Nick was affable, knowledgeable and worked hard in the early days for the success of the group. So we say farewell to a lovely man and good friend with thanks for what he did and send our deepest condolences to his wife Pat, his family and friends on their great loss. As always no one from Penarth and District is ever forgotten.

Joy Strangward
(Publicity Officer)

This Saturdays walk has been cancelled due to the reduced train service to Merthyr Tydfil and forecast of heavy rain with no place to shelter on the walk.

A tribute to Roger Hill

Penarth and District Ramblers have lost another of its stalwart members as Roger Hill sadly passed away on 28 September after a long illness.

Roger joined the group in September 1994 and led his first walk with his wife Janet in February 1996. By 1997 he became the group treasurer a task that he complimented until 2016 when he decided to step down.

He was a real character who had a wicked sense of humour and was laid back and very likeable. He loved his racing pigeons and a pint or two… or three and a good yarn and he led some fantastic walks in his favourite places, the Black Mountains, Gower and the Wye Valley, as well as in the Tenby area with Val Hartrey on group weekends away, in the early years.

Roger beside the River WyeI remember Roger had never walked the Wye Valley until he came on one of my walks, he was so impressed by its beauty he took time off work to walk the Wye Valley Walk. He would stay at a suitable pub or inn and his wife Janet would drive up to bring him fresh clothes and have a meal with him.

Roger in Black MountainsThere was always mud on a Roger walk, lots of laughter and quite often we would return as the light dimmed, because he had taken an unplanned detour, but no one seemed to mind. I always used to jest … if you go on a Roger walk, remember to bring a candle because you’ll need it to see your way back!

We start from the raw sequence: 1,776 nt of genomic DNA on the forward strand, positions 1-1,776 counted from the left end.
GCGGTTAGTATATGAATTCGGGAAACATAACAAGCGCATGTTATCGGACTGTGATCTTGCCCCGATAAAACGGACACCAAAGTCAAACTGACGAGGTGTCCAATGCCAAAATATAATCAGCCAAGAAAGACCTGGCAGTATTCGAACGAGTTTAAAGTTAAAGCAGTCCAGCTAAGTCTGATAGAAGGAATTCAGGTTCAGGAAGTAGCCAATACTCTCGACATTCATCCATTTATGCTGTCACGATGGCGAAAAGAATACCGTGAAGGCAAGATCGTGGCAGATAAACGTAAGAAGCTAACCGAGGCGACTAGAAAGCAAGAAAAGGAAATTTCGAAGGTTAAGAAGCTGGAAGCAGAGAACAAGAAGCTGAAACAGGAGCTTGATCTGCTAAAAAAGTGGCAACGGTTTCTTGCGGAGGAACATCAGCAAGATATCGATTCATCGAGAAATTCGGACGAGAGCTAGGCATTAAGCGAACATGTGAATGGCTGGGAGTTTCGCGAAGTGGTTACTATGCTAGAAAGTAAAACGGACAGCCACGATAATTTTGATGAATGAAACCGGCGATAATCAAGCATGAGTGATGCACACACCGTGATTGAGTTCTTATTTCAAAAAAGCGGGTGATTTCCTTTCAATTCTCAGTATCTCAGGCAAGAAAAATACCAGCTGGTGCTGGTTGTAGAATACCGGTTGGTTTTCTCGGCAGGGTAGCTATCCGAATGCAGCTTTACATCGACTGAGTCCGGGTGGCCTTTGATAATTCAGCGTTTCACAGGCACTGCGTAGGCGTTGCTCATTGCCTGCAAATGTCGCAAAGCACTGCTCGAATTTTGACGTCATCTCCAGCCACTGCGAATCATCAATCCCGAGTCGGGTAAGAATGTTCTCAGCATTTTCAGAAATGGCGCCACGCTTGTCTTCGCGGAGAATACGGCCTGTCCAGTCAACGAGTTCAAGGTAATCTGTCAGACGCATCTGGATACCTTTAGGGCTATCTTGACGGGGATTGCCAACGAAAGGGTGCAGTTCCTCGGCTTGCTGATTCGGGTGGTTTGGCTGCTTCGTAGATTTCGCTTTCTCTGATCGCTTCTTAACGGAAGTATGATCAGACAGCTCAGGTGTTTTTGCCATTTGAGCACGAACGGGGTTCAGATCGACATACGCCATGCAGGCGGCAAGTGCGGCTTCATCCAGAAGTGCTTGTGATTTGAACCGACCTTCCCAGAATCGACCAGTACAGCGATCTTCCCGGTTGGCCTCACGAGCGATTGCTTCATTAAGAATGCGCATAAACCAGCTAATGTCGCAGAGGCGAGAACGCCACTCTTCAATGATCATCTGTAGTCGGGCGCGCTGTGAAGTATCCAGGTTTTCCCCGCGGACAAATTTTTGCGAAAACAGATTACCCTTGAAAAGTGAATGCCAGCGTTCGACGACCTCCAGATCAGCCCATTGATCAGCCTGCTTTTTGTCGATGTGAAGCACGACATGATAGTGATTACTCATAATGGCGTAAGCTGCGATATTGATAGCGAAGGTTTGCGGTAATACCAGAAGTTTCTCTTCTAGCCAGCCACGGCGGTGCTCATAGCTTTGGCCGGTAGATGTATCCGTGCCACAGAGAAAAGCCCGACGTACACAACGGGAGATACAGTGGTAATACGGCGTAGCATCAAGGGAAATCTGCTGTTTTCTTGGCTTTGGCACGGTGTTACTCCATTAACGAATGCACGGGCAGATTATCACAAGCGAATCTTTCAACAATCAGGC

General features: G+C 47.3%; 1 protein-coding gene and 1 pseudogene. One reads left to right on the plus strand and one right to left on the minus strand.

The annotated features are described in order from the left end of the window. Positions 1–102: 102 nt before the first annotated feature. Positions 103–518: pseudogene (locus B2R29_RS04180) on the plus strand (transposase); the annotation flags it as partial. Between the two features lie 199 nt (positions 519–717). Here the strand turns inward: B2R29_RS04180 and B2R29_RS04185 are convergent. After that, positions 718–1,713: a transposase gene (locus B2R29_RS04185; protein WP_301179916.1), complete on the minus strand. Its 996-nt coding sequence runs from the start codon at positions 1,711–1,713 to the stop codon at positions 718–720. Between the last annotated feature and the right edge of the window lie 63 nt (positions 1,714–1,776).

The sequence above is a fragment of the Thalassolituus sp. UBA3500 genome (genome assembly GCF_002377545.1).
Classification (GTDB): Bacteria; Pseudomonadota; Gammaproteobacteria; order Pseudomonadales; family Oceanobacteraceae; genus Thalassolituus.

There is no doubt that those members who knew him and walked with him will have their own stories to tell which will remain as part of the group’s history as always.

Here are a few memories …

‘So sorry to hear about Roger, on my first walk he recognised me. I used to go to the pigeon club with my dad, as my dad set the pigeon clocks, when the birds were going away to races. Roger used to be there with his father. His parents lived a few doors away from my grandmother. Such a great person’ … Sue J

‘Awww…. I was talking about him on Nick’s recent walk. Great character, I’ll always think of him with fondness and remember with affection. RIP Roger’ … Sheryl E

‘How sad. He did well to live with his illness for as long as he did’ … Rachel A.

We send our deepest condolences to Roger’s family with the message that no one in Penarth and District Ramblers is ever forgotten.

Joy Strangward
(Publicity Officer)

Val’s Bench

On 31 May 2018, sadly VAL HARTREY a founder member, Rambles Officer and Chair of the group for 14 years passed into the big blue yonder, and the committee were anxious to commemorate not only her life, but her contribution to the success of the group.

bench plaqueIt was decided that a memorial bench would be a fitting tribute and after consultation with the Dinas Powys Community Council, who very kindly purchased the bench with a contribution from the group, it has at last been installed outside the Murchfield Community Centre in Dinas Powys village.

Mike, Joy, Geraint, John & RobinAt 11am on Wednesday 28 August, friends, colleagues and Robin, John, Geraint and Joy (representing the committee) joined Val’s husband Mike and daughter Louise at the commemoration ceremony.
Val of course served as a Vale of Glamorgan Councillor, a Dinas Powys Councillor and was very active in the Plaid Cymru Party and literally was very well known to the Dinas Powys community.
Councillor John FanshawFollowing a stirring speech from Cllr John Fanshaw listing many of Val’s exploits, the sturdy bench that bears her name and also a plaque from the group, will no doubt be an asset as a resting place and also a reminder of the selfless dedication in which she served the community.

After which, those present were treated to morning refreshments inside the hall and the group’s thanks go to all who were involved in making this a success.